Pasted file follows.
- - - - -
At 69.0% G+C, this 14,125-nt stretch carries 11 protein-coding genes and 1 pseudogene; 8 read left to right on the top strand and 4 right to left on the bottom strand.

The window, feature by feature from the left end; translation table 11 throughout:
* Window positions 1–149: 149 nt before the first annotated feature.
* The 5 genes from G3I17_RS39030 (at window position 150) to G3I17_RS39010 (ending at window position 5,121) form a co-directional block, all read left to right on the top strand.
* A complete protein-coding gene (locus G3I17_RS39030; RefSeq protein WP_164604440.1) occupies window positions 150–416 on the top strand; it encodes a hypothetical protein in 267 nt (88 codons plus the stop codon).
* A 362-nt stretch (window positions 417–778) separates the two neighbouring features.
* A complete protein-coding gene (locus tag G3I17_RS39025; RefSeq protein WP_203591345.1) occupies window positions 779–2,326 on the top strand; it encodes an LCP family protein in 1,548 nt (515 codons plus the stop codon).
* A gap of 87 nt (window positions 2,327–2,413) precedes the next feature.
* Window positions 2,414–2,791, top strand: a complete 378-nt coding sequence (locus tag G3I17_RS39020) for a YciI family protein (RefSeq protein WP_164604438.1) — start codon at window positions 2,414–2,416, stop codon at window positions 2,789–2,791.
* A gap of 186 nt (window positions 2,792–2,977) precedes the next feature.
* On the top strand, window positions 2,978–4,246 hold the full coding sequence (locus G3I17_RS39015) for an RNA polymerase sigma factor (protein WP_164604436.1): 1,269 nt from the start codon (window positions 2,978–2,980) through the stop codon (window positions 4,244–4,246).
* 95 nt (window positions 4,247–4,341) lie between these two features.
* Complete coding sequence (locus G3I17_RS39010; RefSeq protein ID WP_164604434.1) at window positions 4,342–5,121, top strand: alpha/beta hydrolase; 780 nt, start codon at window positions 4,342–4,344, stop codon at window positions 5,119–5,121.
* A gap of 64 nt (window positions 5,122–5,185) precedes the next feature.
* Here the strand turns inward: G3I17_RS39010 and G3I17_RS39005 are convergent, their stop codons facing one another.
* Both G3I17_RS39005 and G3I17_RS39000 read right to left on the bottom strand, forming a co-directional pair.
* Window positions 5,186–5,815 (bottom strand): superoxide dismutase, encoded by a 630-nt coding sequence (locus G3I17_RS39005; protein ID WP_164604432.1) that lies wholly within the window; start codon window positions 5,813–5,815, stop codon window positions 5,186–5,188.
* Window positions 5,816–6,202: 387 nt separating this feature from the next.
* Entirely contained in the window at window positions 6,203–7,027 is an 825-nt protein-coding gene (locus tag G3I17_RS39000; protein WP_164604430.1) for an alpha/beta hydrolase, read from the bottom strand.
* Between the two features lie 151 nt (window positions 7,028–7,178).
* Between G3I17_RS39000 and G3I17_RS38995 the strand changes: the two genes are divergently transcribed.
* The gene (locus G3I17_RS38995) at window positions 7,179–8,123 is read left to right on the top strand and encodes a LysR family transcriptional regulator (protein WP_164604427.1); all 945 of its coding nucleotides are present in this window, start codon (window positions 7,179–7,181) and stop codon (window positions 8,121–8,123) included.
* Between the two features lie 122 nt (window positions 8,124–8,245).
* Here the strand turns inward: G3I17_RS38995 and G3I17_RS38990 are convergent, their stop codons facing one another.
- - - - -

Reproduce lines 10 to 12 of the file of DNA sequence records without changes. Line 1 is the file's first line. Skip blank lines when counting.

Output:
* A gap of 186 nt (window positions 2,792–2,977) precedes the next feature.
* On the top strand, window positions 2,978–4,246 hold the full coding sequence (locus G3I17_RS39015) for an RNA polymerase sigma factor (protein WP_164604436.1): 1,269 nt from the start codon (window positions 2,978–2,980) through the stop codon (window positions 4,244–4,246).
* 95 nt (window positions 4,247–4,341) lie between these two features.